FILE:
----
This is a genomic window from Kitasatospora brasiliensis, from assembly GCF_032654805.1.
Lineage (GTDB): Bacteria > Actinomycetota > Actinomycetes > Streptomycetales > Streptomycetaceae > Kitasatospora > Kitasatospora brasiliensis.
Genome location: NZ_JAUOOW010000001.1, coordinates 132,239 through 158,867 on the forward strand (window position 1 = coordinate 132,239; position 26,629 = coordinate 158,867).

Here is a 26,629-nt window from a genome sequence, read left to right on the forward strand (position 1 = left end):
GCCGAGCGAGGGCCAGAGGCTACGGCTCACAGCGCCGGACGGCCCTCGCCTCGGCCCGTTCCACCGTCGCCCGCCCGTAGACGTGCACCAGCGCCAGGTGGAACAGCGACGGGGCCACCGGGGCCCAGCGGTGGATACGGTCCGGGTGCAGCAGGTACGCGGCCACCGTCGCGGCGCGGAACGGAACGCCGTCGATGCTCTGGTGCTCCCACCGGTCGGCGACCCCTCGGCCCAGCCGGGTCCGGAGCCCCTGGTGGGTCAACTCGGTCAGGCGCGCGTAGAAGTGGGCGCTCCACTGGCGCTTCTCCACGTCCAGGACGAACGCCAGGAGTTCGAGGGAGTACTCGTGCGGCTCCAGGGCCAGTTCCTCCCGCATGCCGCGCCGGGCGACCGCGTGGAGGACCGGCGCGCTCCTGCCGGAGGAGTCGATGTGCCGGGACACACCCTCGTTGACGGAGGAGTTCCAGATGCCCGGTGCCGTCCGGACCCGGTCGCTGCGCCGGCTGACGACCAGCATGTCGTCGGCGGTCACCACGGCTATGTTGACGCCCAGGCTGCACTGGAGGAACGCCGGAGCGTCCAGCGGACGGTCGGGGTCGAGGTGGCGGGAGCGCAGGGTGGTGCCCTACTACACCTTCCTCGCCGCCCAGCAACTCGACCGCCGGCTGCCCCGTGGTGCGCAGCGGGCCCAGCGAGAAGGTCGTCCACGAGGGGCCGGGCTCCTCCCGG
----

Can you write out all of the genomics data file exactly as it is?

This is a genomic window from Kitasatospora brasiliensis, from assembly GCF_032654805.1.
Lineage (GTDB): Bacteria > Actinomycetota > Actinomycetes > Streptomycetales > Streptomycetaceae > Kitasatospora > Kitasatospora brasiliensis.
Genome location: NZ_JAUOOW010000001.1, coordinates 132,239 through 158,867 on the forward strand (window position 1 = coordinate 132,239; position 26,629 = coordinate 158,867).

Here is a 26,629-nt window from a genome sequence, read left to right on the forward strand (position 1 = left end):
GCCGAGCGAGGGCCAGAGGCTACGGCTCACAGCGCCGGACGGCCCTCGCCTCGGCCCGTTCCACCGTCGCCCGCCCGTAGACGTGCACCAGCGCCAGGTGGAACAGCGACGGGGCCACCGGGGCCCAGCGGTGGATACGGTCCGGGTGCAGCAGGTACGCGGCCACCGTCGCGGCGCGGAACGGAACGCCGTCGATGCTCTGGTGCTCCCACCGGTCGGCGACCCCTCGGCCCAGCCGGGTCCGGAGCCCCTGGTGGGTCAACTCGGTCAGGCGCGCGTAGAAGTGGGCGCTCCACTGGCGCTTCTCCACGTCCAGGACGAACGCCAGGAGTTCGAGGGAGTACTCGTGCGGCTCCAGGGCCAGTTCCTCCCGCATGCCGCGCCGGGCGACCGCGTGGAGGACCGGCGCGCTCCTGCCGGAGGAGTCGATGTGCCGGGACACACCCTCGTTGACGGAGGAGTTCCAGATGCCCGGTGCCGTCCGGACCCGGTCGCTGCGCCGGCTGACGACCAGCATGTCGTCGGCGGTCACCACGGCTATGTTGACGCCCAGGCTGCACTGGAGGAACGCCGGAGCGTCCAGCGGACGGTCGGGGTCGAGGTGGCGGGAGCGCAGGGTGGTGCCCTACTACACCTTCCTCGCCGCCCAGCAACTCGACCGCCGGCTGCCCCGTGGTGCGCAGCGGGCCCAGCGAGAAGGTCGTCCACGAGGGGCCGGGCTCCTCCCGG